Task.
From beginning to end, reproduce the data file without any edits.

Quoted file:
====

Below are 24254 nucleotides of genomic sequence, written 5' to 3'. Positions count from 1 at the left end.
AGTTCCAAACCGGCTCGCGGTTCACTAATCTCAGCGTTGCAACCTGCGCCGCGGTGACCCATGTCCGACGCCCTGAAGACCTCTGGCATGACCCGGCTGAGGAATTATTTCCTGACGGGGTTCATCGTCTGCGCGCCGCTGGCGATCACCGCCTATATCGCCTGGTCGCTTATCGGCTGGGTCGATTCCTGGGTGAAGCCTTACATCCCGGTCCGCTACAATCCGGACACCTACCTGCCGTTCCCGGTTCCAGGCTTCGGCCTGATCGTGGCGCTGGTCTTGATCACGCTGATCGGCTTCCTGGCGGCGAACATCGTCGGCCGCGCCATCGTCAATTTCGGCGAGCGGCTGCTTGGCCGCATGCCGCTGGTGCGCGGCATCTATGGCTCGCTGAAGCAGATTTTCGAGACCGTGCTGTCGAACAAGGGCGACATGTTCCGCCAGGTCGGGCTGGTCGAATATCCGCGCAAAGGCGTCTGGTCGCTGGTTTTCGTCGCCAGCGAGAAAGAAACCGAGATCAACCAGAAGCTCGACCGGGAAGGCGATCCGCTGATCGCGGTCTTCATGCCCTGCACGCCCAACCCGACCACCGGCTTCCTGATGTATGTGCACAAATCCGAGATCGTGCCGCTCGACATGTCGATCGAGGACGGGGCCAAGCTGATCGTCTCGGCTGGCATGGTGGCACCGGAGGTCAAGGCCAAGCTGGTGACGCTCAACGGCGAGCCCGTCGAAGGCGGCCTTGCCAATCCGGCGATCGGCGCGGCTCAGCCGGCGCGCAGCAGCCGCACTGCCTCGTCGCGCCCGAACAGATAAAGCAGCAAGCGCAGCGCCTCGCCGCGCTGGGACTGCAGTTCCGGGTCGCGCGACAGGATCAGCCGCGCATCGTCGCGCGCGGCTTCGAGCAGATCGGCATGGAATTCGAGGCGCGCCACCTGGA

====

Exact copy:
Below are 24254 nucleotides of genomic sequence, written 5' to 3'. Positions count from 1 at the left end.
AGTTCCAAACCGGCTCGCGGTTCACTAATCTCAGCGTTGCAACCTGCGCCGCGGTGACCCATGTCCGACGCCCTGAAGACCTCTGGCATGACCCGGCTGAGGAATTATTTCCTGACGGGGTTCATCGTCTGCGCGCCGCTGGCGATCACCGCCTATATCGCCTGGTCGCTTATCGGCTGGGTCGATTCCTGGGTGAAGCCTTACATCCCGGTCCGCTACAATCCGGACACCTACCTGCCGTTCCCGGTTCCAGGCTTCGGCCTGATCGTGGCGCTGGTCTTGATCACGCTGATCGGCTTCCTGGCGGCGAACATCGTCGGCCGCGCCATCGTCAATTTCGGCGAGCGGCTGCTTGGCCGCATGCCGCTGGTGCGCGGCATCTATGGCTCGCTGAAGCAGATTTTCGAGACCGTGCTGTCGAACAAGGGCGACATGTTCCGCCAGGTCGGGCTGGTCGAATATCCGCGCAAAGGCGTCTGGTCGCTGGTTTTCGTCGCCAGCGAGAAAGAAACCGAGATCAACCAGAAGCTCGACCGGGAAGGCGATCCGCTGATCGCGGTCTTCATGCCCTGCACGCCCAACCCGACCACCGGCTTCCTGATGTATGTGCACAAATCCGAGATCGTGCCGCTCGACATGTCGATCGAGGACGGGGCCAAGCTGATCGTCTCGGCTGGCATGGTGGCACCGGAGGTCAAGGCCAAGCTGGTGACGCTCAACGGCGAGCCCGTCGAAGGCGGCCTTGCCAATCCGGCGATCGGCGCGGCTCAGCCGGCGCGCAGCAGCCGCACTGCCTCGTCGCGCCCGAACAGATAAAGCAGCAAGCGCAGCGCCTCGCCGCGCTGGGACTGCAGTTCCGGGTCGCGCGACAGGATCAGCCGCGCATCGTCGCGCGCGGCTTCGAGCAGATCGGCATGGAATTCGAGGCGCGCCACCTGGA